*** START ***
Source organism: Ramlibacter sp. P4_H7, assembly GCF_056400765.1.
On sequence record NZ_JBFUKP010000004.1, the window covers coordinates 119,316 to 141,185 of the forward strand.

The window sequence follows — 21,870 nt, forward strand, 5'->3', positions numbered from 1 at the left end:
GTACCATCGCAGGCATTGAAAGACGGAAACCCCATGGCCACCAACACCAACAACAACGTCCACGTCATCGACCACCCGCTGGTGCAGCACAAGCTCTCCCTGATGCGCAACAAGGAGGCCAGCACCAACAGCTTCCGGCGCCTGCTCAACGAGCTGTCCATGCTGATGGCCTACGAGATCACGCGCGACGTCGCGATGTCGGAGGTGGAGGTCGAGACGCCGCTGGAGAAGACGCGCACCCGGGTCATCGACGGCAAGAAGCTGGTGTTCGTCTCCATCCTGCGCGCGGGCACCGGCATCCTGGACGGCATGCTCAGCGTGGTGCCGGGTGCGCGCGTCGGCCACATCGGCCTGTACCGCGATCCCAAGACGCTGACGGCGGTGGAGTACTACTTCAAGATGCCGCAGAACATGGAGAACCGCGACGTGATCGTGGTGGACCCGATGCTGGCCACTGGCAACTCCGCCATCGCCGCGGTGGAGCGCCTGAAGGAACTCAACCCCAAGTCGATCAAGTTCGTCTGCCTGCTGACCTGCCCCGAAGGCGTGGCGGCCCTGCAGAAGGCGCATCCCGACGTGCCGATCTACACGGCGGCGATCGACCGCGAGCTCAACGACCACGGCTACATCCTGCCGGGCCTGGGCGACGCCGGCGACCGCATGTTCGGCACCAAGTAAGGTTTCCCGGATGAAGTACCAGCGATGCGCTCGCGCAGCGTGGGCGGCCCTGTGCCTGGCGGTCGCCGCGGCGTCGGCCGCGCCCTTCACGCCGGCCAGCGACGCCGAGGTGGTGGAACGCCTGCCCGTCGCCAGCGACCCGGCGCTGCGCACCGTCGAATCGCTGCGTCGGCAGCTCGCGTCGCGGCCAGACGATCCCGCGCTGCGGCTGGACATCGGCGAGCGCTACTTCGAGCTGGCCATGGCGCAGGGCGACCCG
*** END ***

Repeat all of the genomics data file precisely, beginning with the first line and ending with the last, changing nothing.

Source organism: Ramlibacter sp. P4_H7, assembly GCF_056400765.1.
On sequence record NZ_JBFUKP010000004.1, the window covers coordinates 119,316 to 141,185 of the forward strand.

The window sequence follows — 21,870 nt, forward strand, 5'->3', positions numbered from 1 at the left end:
GTACCATCGCAGGCATTGAAAGACGGAAACCCCATGGCCACCAACACCAACAACAACGTCCACGTCATCGACCACCCGCTGGTGCAGCACAAGCTCTCCCTGATGCGCAACAAGGAGGCCAGCACCAACAGCTTCCGGCGCCTGCTCAACGAGCTGTCCATGCTGATGGCCTACGAGATCACGCGCGACGTCGCGATGTCGGAGGTGGAGGTCGAGACGCCGCTGGAGAAGACGCGCACCCGGGTCATCGACGGCAAGAAGCTGGTGTTCGTCTCCATCCTGCGCGCGGGCACCGGCATCCTGGACGGCATGCTCAGCGTGGTGCCGGGTGCGCGCGTCGGCCACATCGGCCTGTACCGCGATCCCAAGACGCTGACGGCGGTGGAGTACTACTTCAAGATGCCGCAGAACATGGAGAACCGCGACGTGATCGTGGTGGACCCGATGCTGGCCACTGGCAACTCCGCCATCGCCGCGGTGGAGCGCCTGAAGGAACTCAACCCCAAGTCGATCAAGTTCGTCTGCCTGCTGACCTGCCCCGAAGGCGTGGCGGCCCTGCAGAAGGCGCATCCCGACGTGCCGATCTACACGGCGGCGATCGACCGCGAGCTCAACGACCACGGCTACATCCTGCCGGGCCTGGGCGACGCCGGCGACCGCATGTTCGGCACCAAGTAAGGTTTCCCGGATGAAGTACCAGCGATGCGCTCGCGCAGCGTGGGCGGCCCTGTGCCTGGCGGTCGCCGCGGCGTCGGCCGCGCCCTTCACGCCGGCCAGCGACGCCGAGGTGGTGGAACGCCTGCCCGTCGCCAGCGACCCGGCGCTGCGCACCGTCGAATCGCTGCGTCGGCAGCTCGCGTCGCGGCCAGACGATCCCGCGCTGCGGCTGGACATCGGCGAGCGCTACTTCGAGCTGGCCATGGCGCAGGGCGACCCG